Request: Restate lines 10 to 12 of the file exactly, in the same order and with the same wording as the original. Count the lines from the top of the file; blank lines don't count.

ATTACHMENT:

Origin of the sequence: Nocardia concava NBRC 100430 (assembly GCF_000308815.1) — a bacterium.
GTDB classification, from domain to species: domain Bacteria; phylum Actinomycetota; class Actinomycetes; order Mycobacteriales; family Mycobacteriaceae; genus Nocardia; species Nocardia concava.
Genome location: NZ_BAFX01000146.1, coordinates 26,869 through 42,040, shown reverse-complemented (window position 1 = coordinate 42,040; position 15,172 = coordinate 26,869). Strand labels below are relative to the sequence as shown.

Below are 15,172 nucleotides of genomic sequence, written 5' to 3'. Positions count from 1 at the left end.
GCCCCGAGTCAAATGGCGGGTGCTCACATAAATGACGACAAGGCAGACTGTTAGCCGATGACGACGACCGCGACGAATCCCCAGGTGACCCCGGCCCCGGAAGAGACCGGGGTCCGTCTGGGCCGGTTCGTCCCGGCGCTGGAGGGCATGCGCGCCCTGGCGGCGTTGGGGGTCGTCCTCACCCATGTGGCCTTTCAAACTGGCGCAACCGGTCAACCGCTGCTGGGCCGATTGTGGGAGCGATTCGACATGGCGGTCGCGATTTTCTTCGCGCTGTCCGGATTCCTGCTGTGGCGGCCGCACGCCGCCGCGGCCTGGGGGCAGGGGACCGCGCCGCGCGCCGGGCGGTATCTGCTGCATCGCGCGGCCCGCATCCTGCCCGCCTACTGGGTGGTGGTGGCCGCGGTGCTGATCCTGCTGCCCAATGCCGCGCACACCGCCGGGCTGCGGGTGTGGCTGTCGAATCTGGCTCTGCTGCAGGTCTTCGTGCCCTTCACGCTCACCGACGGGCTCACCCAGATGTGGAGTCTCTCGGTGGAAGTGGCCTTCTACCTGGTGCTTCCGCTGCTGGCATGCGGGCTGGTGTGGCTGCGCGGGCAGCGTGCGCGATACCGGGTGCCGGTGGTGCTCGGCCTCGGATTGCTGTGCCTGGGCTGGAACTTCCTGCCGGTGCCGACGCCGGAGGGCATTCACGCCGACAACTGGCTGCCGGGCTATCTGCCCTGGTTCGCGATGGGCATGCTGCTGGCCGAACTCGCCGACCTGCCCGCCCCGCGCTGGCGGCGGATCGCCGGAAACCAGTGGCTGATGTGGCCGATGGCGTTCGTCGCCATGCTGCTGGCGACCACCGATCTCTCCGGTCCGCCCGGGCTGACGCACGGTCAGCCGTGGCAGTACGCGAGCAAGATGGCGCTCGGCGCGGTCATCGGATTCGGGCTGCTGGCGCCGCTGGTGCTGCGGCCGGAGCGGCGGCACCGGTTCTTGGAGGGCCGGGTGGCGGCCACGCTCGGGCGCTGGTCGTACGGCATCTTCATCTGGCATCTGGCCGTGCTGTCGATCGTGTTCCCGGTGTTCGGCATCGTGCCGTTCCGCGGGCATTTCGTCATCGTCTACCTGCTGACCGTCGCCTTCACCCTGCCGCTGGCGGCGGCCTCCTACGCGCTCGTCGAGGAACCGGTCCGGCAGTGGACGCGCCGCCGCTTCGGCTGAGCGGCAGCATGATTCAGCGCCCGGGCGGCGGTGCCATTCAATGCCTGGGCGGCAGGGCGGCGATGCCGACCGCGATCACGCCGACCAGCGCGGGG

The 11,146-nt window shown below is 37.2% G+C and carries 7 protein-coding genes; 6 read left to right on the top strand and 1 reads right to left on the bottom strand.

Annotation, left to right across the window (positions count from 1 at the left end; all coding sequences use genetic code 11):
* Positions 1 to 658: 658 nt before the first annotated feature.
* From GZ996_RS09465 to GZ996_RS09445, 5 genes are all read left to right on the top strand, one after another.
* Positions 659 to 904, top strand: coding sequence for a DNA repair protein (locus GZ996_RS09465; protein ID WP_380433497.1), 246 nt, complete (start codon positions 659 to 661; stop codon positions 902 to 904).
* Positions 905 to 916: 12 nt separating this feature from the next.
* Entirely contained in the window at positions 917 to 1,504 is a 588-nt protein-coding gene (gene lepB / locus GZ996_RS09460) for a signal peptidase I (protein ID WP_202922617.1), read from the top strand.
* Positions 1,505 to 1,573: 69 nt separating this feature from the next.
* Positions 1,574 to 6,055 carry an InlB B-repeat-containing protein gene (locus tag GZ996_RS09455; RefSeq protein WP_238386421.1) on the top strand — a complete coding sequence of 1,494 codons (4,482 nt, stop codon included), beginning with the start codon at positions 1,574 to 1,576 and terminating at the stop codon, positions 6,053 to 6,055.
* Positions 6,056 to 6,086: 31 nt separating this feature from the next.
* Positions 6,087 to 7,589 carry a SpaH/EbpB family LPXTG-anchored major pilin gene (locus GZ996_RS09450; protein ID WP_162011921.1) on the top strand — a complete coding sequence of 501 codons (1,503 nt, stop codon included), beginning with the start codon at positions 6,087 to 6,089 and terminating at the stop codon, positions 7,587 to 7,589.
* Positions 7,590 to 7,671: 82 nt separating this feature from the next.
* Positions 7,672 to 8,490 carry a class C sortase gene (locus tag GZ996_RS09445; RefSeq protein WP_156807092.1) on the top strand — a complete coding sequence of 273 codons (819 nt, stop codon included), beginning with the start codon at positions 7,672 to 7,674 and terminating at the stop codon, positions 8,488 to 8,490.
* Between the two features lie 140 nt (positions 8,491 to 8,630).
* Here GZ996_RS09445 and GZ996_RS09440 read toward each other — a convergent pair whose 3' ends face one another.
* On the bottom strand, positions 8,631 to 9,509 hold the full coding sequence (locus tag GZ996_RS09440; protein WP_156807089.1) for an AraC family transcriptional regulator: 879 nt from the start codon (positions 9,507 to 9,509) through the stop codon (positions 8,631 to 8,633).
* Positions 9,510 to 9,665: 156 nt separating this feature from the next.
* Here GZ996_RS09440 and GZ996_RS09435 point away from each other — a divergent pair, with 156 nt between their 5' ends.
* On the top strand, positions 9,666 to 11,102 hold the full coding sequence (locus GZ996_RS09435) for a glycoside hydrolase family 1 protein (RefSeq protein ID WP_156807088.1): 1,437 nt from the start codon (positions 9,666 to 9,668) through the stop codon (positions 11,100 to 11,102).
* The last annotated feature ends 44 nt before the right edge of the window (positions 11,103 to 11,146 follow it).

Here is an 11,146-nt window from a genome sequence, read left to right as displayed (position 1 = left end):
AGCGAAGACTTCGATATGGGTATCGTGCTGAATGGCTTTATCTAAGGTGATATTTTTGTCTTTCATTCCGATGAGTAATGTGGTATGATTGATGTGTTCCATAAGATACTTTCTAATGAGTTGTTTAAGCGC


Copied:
* Positions 659 to 904, top strand: coding sequence for a DNA repair protein (locus GZ996_RS09465; protein ID WP_380433497.1), 246 nt, complete (start codon positions 659 to 661; stop codon positions 902 to 904).
* Positions 905 to 916: 12 nt separating this feature from the next.
* Entirely contained in the window at positions 917 to 1,504 is a 588-nt protein-coding gene (gene lepB / locus GZ996_RS09460) for a signal peptidase I (protein ID WP_202922617.1), read from the top strand.